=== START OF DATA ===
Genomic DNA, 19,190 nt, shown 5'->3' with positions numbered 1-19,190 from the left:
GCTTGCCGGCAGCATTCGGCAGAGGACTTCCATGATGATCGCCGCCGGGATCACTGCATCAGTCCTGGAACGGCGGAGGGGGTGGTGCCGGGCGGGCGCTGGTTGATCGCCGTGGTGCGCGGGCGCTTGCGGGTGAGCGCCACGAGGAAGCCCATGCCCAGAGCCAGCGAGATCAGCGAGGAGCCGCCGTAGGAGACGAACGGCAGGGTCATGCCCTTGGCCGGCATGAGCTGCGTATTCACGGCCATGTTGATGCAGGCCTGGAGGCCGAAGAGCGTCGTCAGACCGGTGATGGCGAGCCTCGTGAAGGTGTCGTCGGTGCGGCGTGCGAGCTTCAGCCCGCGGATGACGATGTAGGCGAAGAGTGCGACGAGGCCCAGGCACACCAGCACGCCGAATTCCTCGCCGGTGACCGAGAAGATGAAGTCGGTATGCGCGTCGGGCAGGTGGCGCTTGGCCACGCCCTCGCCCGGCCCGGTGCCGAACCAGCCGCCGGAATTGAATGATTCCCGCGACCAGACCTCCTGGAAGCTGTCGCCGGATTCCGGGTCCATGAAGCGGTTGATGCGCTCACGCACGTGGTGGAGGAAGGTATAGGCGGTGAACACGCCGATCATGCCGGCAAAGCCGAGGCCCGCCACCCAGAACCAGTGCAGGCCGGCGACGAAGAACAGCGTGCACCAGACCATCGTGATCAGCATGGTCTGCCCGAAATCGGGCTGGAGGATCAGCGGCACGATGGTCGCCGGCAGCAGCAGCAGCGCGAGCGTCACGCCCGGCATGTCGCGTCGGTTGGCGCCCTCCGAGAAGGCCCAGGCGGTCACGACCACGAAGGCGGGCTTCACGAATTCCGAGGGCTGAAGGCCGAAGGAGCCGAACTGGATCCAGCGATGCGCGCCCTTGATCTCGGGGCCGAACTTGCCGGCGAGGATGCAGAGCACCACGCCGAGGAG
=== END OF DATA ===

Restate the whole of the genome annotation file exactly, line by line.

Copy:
Genomic DNA, 19,190 nt, shown 5'->3' with positions numbered 1-19,190 from the left:
GCTTGCCGGCAGCATTCGGCAGAGGACTTCCATGATGATCGCCGCCGGGATCACTGCATCAGTCCTGGAACGGCGGAGGGGGTGGTGCCGGGCGGGCGCTGGTTGATCGCCGTGGTGCGCGGGCGCTTGCGGGTGAGCGCCACGAGGAAGCCCATGCCCAGAGCCAGCGAGATCAGCGAGGAGCCGCCGTAGGAGACGAACGGCAGGGTCATGCCCTTGGCCGGCATGAGCTGCGTATTCACGGCCATGTTGATGCAGGCCTGGAGGCCGAAGAGCGTCGTCAGACCGGTGATGGCGAGCCTCGTGAAGGTGTCGTCGGTGCGGCGTGCGAGCTTCAGCCCGCGGATGACGATGTAGGCGAAGAGTGCGACGAGGCCCAGGCACACCAGCACGCCGAATTCCTCGCCGGTGACCGAGAAGATGAAGTCGGTATGCGCGTCGGGCAGGTGGCGCTTGGCCACGCCCTCGCCCGGCCCGGTGCCGAACCAGCCGCCGGAATTGAATGATTCCCGCGACCAGACCTCCTGGAAGCTGTCGCCGGATTCCGGGTCCATGAAGCGGTTGATGCGCTCACGCACGTGGTGGAGGAAGGTATAGGCGGTGAACACGCCGATCATGCCGGCAAAGCCGAGGCCCGCCACCCAGAACCAGTGCAGGCCGGCGACGAAGAACAGCGTGCACCAGACCATCGTGATCAGCATGGTCTGCCCGAAATCGGGCTGGAGGATCAGCGGCACGATGGTCGCCGGCAGCAGCAGCAGCGCGAGCGTCACGCCCGGCATGTCGCGTCGGTTGGCGCCCTCCGAGAAGGCCCAGGCGGTCACGACCACGAAGGCGGGCTTCACGAATTCCGAGGGCTGAAGGCCGAAGGAGCCGAACTGGATCCAGCGATGCGCGCCCTTGATCTCGGGGCCGAACTTGCCGGCGAGGATGCAGAGCACCACGCCGAGGAG